Did you know that up to 9% of URIs are eventually complicated by acute sinusitis in children? This episode of PEM Currents, the Pediatric Emergency Medicine podcast focuses on making the diagnosis of acute bacterial rhinosinusitis clinically and when to pull the antibiotic prescription trigger.
Acute testicular pain is a common presenting complaint in the Pediatric Emergency Department. In this episode of PEM Currents you will learn about testicular torsion, epididymitis, torsion of the appendix testis and appendix epididymis, inguinal hernias and more. And remember, first and foremost, time is testicle!
Check out this in-depth interview with the lead author on the recent New England Journal paper on the use of probiotics in gastroenteritis. David Schnadower was kind enough to sit down with me and James Gray, a Pediatric Emergency Medicine Fellow from Cincinnati Children's to talk about the study and its implications for the care of children with infectious gastroenteritis.
I am delighted to bring you this special episode of PEM Currents, the Pediatric Emergency Medicine podcast. It's an interview with Theresa Frey and all about intranasal ketamine and its use for acute pain management in the Pediatric Emergency Department.
Pop goes the apophysis! In teenage athletes the apophyseal cartilage is the weak point along the pelvic rim. Learn about these common injuries in this edition of PEM Currents, the Pediatric Emergency Medicine podcast.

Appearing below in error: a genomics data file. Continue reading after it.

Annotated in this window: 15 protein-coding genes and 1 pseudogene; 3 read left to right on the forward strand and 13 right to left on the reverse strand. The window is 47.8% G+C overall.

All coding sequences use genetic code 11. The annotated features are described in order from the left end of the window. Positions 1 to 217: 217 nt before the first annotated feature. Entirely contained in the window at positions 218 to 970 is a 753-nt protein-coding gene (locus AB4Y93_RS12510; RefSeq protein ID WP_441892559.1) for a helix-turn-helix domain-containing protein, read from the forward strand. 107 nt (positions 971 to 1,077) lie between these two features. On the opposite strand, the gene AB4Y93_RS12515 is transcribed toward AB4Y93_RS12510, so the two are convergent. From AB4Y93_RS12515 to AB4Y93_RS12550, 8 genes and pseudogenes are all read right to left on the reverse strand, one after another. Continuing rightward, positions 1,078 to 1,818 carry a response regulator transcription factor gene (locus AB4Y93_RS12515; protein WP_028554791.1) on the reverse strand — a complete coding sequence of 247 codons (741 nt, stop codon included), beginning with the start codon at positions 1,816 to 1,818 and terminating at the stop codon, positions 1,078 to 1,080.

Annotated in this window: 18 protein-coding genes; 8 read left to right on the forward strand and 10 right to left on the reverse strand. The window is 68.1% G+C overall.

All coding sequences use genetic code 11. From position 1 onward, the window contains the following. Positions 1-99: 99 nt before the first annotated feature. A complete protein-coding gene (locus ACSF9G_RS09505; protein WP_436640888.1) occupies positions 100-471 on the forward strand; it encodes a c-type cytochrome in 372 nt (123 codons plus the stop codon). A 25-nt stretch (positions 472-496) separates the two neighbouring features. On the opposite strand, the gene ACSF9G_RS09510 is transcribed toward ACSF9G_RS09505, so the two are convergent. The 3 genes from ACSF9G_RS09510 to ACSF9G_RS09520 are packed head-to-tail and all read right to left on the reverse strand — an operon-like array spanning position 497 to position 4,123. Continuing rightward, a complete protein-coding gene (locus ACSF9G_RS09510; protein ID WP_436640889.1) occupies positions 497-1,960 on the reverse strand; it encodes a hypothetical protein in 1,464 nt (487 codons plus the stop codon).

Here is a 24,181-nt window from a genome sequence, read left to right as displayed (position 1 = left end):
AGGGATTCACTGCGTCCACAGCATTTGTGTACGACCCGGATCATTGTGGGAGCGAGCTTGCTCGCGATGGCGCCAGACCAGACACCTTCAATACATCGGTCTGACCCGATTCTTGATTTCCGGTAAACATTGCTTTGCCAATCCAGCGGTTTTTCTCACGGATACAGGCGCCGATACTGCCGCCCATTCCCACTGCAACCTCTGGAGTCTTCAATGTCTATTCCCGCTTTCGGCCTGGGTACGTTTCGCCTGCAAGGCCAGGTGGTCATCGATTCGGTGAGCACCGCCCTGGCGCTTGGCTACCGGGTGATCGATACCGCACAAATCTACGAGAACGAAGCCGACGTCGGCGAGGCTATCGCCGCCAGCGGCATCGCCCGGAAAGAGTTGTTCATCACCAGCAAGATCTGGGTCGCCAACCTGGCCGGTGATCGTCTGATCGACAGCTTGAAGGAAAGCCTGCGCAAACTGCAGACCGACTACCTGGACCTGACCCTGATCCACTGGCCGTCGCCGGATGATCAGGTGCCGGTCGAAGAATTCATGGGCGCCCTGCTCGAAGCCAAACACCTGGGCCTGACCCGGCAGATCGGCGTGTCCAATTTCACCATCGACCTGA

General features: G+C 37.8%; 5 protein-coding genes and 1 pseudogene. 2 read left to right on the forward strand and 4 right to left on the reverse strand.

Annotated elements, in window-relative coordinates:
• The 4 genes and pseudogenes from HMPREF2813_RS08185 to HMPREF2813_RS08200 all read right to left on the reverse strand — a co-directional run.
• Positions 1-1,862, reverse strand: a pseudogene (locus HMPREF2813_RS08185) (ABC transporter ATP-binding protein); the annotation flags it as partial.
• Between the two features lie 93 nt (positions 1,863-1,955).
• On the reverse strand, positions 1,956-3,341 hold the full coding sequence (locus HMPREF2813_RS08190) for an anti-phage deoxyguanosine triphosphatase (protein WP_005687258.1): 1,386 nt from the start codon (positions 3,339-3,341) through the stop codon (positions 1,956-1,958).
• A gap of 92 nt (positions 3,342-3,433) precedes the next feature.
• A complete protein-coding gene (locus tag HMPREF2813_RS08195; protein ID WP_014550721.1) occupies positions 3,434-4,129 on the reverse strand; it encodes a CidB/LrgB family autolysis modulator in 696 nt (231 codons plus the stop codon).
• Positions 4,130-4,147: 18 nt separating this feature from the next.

Acute Flaccid Myelitis is a rare but serious disease characterized by rapid onset of muscle weakness. Diagnosis also requires an MRI with lesions in multiple spinal levels or CSF pleocytosis. cases have been reported over the past several years and though a specific cause is unknown strains of enterovirus are suspected culprits.
pemplaybook.org/podcast/anaphylaxis-in-children/ The always reliable PEM Playbook brings you its monthly educational offering.
Warning - swimming pool related puns ahead...
Kawasaki Disease, AKA Mucocutaneous Lymph Node Syndrome, is one of the most common vasculitides of childhood. The hallmark is fever ≥5 days plus 4/5 of the following; mucous membrane changes, conjunctivitis, polymorphous rash, extremity changes and lymph node enlargement. It can also lead to coronary artery aneurysms, which is why its so important to make an accurate diagnosis.
OK, so this is the least exciting topic in Pediatric Emergency Medicine... With that being said, you will all see it. And we need to be good at looking at ears, diagnosing acute otitis media, and appropriately choosing when and which antibiotic to prescribe.